The Kilt Pin

What is a kilt pin, what does it look like, and lastly what is it for?

These are all questions that I hear asked quite a lot, and the answers are all fairly straightforward.

Some would say that it is no more than costume jewelry, while others say that it is an integral part of the full Highland Dress. My personal opinion is that it is the latter.

So what are its origins?

Well as with much of the history of the kilt and its accessories, no one can say with any real degree of certainty.

It is widely believed that it first made an appearance in the Victorian era.

There is an amusing little anecdote which I would like to share with you.

During a visit to Balmoral Castle, Queen Victoria's Scottish Residence, she was inspecting a regiment of Scottish soldiers on a particularly windy day (quite normal for Scotland depending on the time of year) when she noticed one soldier struggling to keep his kilt from blowing up, she took a broach from her own clothing and fastened it to the soldiers kilt.

It is believed that from then on it became a regular part of the Scottish soldier's Highland Dress.

Below you can see what mine looks like.

decorative kilt pin

My Kilt Pin

This would then suggest perhaps that the pin's primary function is to fasten both aprons of the kilt together, thereby keeping them closed.

But that assumption would be incorrect.

It is worn nowadays almost exclusively as a decorative item on the kilt, and should only be fastened through the top apron, and not both.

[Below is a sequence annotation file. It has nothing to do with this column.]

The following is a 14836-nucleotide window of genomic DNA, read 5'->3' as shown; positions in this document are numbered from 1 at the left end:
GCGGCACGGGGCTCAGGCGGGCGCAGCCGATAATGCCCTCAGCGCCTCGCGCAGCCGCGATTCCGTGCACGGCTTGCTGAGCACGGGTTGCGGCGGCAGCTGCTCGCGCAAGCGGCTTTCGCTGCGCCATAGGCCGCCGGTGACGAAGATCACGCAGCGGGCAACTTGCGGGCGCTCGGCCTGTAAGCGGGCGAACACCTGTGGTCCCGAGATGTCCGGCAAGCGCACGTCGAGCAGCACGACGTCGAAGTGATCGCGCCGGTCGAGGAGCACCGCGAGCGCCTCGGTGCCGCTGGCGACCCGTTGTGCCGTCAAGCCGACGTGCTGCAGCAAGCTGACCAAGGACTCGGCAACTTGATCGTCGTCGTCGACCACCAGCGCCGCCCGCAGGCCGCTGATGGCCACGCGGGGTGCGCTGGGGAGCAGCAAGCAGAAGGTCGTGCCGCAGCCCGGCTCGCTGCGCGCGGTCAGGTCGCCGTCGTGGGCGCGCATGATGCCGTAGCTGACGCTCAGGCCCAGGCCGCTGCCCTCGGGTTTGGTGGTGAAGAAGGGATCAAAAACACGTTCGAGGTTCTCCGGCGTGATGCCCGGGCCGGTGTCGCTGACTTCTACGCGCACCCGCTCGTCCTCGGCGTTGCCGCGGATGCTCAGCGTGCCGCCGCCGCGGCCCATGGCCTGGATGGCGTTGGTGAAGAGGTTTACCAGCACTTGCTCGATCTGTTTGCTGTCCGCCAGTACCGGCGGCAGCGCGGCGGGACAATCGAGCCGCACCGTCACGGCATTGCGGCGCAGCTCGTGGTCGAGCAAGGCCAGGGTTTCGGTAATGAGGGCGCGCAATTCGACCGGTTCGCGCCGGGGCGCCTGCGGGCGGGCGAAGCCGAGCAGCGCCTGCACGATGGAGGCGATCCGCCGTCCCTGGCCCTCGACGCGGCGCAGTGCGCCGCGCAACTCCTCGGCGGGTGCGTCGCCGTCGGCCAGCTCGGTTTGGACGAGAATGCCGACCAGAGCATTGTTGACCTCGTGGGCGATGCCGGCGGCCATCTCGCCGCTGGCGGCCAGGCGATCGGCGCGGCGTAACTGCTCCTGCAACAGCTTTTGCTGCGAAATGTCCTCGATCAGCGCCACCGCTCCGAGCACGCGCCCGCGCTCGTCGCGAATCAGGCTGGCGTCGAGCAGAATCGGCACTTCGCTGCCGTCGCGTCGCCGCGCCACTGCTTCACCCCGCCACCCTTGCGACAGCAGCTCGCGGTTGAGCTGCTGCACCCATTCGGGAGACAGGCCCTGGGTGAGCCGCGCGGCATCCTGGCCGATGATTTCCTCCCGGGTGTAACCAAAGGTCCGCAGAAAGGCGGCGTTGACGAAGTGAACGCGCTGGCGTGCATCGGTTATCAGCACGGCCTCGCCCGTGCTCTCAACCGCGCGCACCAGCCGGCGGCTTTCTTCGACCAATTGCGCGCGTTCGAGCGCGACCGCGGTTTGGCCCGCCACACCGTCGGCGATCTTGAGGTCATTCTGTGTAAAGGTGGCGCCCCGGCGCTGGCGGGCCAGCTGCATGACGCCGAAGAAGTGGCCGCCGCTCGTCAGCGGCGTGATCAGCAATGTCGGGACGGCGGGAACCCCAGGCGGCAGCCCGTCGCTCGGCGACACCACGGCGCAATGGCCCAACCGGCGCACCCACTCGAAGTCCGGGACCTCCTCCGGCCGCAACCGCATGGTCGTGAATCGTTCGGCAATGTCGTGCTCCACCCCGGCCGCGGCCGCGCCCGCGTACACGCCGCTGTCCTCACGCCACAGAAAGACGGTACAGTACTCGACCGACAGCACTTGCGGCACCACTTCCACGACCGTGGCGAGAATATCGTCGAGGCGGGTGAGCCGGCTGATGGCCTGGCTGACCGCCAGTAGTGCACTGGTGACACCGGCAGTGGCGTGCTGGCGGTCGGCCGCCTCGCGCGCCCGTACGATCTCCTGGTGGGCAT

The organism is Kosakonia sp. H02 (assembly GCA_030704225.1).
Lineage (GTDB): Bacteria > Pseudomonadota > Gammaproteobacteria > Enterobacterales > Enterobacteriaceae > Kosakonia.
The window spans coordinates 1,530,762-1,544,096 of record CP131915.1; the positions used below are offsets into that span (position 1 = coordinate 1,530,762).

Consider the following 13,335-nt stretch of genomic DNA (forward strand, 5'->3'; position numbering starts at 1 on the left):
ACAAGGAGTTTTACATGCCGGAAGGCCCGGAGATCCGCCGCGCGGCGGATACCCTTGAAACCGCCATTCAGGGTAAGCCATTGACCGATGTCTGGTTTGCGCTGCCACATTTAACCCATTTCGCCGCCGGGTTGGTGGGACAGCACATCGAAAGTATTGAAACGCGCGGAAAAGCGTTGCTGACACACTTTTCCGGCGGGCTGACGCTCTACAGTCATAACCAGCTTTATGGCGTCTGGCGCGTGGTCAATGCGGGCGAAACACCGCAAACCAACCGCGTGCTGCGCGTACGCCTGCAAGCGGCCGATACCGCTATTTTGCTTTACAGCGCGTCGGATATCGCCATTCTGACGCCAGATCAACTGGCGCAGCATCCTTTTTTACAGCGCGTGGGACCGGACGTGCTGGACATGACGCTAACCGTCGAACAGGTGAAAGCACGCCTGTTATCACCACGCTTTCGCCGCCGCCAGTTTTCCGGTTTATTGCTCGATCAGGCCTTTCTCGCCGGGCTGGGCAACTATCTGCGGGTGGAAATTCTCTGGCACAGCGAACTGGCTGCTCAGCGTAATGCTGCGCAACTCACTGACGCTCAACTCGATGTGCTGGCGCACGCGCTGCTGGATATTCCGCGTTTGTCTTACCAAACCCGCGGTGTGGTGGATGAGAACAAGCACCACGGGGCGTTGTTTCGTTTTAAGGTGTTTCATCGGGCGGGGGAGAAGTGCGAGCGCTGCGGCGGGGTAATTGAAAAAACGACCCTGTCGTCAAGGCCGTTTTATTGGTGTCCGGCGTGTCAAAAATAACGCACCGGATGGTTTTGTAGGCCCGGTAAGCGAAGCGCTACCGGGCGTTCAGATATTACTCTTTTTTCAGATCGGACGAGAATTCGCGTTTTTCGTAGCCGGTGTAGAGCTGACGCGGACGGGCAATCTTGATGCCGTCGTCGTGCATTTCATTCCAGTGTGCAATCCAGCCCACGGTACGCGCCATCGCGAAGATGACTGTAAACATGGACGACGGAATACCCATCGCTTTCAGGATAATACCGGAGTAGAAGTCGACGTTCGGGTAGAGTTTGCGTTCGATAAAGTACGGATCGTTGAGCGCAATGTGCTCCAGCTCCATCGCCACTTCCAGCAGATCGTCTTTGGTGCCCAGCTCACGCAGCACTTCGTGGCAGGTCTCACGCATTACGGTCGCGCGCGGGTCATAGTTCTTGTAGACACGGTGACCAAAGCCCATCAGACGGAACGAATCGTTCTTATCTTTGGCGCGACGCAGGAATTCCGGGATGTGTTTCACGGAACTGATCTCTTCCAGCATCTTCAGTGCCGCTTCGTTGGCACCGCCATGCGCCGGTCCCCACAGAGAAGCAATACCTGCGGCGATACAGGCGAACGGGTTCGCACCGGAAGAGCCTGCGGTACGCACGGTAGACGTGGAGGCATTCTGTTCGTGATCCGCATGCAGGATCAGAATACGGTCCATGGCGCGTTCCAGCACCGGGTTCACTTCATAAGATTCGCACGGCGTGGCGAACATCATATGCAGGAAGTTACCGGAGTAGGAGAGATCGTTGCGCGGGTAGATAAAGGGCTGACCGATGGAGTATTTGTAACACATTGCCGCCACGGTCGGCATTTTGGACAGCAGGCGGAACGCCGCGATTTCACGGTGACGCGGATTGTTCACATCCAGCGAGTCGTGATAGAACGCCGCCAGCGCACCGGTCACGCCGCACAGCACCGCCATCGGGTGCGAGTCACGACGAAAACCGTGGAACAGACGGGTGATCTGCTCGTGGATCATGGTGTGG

There is a very good reason for this, and that reason is, that by fixing it through both aprons you run the risk of the kilt being torn when you sit down for example.

And bearing in mind the cost of a kilt, few people would want to risk damaging it by fastening the pin incorrectly.

close up of decorative kilt pin

Close Up Of My Kilt Pin

Another good reason for not putting it through both aprons is that it will often give the front apron a rumpled appearance, especially when walking

They are worn on the right hand side of the apron, approximately three or four inches (eight to ten cm) from the bottom of the kilt.

They vary in cost and appearance, and are often decorated with clan or family crests, Celtic designs and symbols are also very popular.

Many are often made to look like swords or daggers, and vary in size from about two inches up to four and a half to five inches.

Below you can see a photo of a pin made to resemble a lightning bolt.

kilt pin

Lightning Bolt Pin Photo Alex Cunningham

You can also buy ones that represent various organizations, for example every branch of the US military has its own.

Depending on which metal you choose will fairly much determine the cost,

the most widely used is pewter, some people with a bigger budget may choose silver, and for those of you to whom cost is not an issue, you can have gold-plated or solid gold.

Regardless of your budget you will have no problem finding one to suit your needs, the choice is huge.

And no matter where you are wearing your kilt, formal or casual the kilt pin should always be worn as it is an integral part of the Highland Dress.


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